This brief overview of polyphenols describes what they are, where they are found in foods, and why some may be important to human health. Polyphenols are widely diverse and ubiquitous non-nutrient compounds in plant foods that may have physiological effects on the human body. Sources of polyphenols include fruits and vegetables, whole grains, herbs and spices, coffee, cocoa, and tea. Accumulating research suggests the potential role of polyphenols in promoting health.
Jensine Yang, MS, RD, is a graduate of the Frances Stern Nutrition Center, Tufts Medical Center's Combined Dietetic Internship and Master's Program at Tufts University, Boston, Massachusetts.
Johanna T. Dwyer, DSc, RD, is a professor of medicine and community health at the School of Medicine and Gerald J. and Dorothy R. Friedman School of Nutrition Science and Policy, and a senior nutrition scientist at the Jean Mayer USDA Human Nutrition Research Center on Aging at Tufts University, Boston, Massachusetts.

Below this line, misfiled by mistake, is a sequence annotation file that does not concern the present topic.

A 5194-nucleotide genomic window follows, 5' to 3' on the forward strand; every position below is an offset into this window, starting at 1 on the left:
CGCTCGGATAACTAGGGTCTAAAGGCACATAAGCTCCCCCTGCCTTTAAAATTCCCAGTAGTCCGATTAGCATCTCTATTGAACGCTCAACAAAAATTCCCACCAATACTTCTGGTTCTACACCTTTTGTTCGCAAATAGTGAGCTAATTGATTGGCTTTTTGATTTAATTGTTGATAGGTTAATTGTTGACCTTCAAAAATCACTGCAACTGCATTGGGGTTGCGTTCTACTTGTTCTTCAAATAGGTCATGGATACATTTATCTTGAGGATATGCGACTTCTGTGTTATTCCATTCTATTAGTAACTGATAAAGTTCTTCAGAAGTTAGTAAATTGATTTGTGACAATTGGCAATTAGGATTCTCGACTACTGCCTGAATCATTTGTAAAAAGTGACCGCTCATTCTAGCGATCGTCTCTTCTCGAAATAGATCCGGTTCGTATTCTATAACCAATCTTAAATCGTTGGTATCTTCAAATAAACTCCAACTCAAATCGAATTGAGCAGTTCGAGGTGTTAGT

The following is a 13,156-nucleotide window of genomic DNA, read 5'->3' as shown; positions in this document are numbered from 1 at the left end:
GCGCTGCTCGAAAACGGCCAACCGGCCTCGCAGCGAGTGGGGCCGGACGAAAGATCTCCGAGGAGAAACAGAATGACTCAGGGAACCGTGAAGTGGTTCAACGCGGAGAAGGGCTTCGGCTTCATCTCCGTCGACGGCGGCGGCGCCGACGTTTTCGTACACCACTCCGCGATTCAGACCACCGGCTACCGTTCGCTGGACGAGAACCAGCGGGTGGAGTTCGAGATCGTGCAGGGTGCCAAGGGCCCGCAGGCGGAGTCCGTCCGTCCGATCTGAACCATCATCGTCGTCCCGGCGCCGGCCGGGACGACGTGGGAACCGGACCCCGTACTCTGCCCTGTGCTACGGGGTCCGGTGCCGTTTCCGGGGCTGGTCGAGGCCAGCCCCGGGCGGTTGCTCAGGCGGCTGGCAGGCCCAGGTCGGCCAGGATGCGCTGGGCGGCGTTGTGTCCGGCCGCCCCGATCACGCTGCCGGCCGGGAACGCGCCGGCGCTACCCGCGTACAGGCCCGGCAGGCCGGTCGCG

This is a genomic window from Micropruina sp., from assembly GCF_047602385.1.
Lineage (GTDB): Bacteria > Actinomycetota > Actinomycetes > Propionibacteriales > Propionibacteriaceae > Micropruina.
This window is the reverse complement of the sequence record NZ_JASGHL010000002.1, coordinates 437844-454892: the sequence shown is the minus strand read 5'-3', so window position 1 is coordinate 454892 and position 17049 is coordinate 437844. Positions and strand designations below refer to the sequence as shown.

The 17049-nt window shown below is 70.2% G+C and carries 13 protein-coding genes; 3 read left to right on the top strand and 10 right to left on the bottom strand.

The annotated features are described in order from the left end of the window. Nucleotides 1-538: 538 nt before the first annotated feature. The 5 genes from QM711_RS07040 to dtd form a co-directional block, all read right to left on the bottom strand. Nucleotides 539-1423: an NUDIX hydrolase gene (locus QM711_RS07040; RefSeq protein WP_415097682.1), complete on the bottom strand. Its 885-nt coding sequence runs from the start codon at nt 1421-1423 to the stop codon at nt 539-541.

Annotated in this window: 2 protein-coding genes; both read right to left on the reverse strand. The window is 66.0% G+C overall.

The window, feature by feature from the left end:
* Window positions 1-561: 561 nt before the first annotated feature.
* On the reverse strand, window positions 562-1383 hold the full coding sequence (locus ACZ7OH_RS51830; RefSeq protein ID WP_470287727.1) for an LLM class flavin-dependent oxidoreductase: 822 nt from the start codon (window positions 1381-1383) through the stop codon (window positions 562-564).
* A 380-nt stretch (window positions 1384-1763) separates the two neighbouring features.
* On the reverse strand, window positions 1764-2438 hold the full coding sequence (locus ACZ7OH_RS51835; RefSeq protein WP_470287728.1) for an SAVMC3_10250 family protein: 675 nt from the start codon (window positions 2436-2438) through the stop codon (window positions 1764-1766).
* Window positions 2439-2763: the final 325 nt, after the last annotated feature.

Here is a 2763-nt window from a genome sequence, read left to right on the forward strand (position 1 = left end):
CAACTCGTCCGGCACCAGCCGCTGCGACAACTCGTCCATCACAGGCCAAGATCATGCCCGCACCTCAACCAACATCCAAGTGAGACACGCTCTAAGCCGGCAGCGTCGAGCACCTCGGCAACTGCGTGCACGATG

Julia J. Peterson, PhD, is an adjunct assistant professor at the Friedman School of Nutrition Science and Policy, Tufts University, Boston, Massachusetts.
Dr. Dwyer is a non-paid advisor to the ILSI NA bioactives committee. She was a speaker on flavonoids at the 2016 FNCE breakfast sponsored by Ocean Spray Cranberries, and at a 2014 EB session on breakfast bioactives sponsored by Pepsi Cola company. All other authors have no conflicts of interest to disclose.
Correspondence: Jensine Yang, MS, RD, Frances Stern Nutrition Center, 800 Washington St, Box 783, Boston, MA 02111 (firstname.lastname@example.org).